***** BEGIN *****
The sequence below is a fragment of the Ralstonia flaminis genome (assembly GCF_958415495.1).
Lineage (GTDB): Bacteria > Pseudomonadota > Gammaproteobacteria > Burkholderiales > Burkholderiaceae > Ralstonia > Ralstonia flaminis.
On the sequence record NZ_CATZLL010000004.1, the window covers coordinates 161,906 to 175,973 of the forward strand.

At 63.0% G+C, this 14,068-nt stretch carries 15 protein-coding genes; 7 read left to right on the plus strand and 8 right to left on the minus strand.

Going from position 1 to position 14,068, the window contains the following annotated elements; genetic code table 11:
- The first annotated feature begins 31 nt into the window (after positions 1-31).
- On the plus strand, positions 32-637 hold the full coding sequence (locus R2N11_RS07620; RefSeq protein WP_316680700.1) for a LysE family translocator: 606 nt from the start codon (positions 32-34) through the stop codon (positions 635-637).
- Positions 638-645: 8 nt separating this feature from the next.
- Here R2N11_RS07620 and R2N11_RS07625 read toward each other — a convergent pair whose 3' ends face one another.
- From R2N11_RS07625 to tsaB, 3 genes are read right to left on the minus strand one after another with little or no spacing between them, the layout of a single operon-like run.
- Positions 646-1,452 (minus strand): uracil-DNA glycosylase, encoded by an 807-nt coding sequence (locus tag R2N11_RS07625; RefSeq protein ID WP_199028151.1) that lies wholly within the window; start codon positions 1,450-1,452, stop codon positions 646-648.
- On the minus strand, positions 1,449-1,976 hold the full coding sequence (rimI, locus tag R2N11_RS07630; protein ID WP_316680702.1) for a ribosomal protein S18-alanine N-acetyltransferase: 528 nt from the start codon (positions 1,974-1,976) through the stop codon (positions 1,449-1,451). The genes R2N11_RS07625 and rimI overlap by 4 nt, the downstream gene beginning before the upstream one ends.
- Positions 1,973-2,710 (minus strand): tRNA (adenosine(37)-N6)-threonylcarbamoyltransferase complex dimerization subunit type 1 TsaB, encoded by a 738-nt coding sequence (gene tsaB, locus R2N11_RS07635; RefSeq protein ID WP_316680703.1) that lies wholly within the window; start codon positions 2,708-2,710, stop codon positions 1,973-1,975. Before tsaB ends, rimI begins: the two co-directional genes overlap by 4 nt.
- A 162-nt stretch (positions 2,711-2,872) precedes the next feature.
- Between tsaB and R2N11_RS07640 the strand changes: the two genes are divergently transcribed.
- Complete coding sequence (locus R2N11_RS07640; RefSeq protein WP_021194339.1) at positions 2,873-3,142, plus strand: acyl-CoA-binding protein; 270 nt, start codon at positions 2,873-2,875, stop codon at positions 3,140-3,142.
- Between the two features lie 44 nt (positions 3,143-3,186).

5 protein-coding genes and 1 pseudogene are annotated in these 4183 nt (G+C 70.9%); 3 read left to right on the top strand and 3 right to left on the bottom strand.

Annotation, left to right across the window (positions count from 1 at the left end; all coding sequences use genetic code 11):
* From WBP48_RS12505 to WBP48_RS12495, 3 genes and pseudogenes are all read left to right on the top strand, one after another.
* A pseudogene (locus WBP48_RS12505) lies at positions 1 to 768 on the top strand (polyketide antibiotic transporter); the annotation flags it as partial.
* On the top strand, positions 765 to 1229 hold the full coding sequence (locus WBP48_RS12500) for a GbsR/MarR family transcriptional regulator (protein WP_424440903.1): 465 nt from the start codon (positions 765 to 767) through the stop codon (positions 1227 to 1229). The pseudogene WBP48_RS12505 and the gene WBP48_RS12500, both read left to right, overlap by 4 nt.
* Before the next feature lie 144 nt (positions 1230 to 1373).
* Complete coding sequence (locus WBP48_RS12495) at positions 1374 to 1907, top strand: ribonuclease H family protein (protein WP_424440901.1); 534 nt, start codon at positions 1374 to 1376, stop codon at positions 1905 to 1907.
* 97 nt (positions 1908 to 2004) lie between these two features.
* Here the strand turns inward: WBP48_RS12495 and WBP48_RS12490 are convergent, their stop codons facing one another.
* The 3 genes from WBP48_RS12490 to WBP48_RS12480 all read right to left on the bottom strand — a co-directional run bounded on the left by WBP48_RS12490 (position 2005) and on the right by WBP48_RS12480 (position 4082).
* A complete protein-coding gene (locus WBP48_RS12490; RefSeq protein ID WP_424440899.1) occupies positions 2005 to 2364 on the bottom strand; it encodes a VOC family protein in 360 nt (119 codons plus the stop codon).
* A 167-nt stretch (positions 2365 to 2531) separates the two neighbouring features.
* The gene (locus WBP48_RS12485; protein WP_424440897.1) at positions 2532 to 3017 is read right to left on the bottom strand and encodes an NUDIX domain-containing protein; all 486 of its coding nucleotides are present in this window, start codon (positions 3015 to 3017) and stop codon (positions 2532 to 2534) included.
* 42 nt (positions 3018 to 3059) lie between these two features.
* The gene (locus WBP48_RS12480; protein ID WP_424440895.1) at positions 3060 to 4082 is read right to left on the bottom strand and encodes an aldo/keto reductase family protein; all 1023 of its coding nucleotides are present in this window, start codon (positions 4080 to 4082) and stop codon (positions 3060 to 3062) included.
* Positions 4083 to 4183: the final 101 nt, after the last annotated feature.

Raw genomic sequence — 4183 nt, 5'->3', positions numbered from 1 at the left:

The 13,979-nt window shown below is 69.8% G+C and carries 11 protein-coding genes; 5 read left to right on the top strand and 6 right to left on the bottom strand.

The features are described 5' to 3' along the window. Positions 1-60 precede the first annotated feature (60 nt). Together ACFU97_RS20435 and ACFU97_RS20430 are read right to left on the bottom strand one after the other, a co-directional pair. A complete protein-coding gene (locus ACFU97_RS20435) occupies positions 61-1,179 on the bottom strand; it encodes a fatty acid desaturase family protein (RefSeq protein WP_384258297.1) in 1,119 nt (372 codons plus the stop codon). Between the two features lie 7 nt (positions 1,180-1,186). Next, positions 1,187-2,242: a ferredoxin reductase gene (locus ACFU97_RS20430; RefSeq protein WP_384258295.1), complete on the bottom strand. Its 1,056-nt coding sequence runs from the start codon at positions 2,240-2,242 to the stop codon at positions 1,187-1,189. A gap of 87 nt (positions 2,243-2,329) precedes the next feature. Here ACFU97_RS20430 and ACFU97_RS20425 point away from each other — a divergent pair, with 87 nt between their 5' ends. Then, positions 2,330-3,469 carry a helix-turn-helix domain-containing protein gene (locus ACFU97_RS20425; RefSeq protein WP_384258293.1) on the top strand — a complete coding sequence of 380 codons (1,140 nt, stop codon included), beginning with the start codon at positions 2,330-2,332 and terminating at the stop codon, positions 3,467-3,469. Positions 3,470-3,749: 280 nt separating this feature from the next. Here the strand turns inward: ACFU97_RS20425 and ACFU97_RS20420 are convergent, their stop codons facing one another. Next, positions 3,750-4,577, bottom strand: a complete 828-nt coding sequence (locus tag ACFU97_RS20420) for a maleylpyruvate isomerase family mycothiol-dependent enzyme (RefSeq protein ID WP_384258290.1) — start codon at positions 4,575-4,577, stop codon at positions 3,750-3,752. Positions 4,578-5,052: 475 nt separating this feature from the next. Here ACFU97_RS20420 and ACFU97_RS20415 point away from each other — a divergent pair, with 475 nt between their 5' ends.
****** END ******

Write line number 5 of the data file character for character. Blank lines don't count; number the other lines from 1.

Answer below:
Going from position 1 to position 14,068, the window contains the following annotated elements; genetic code table 11: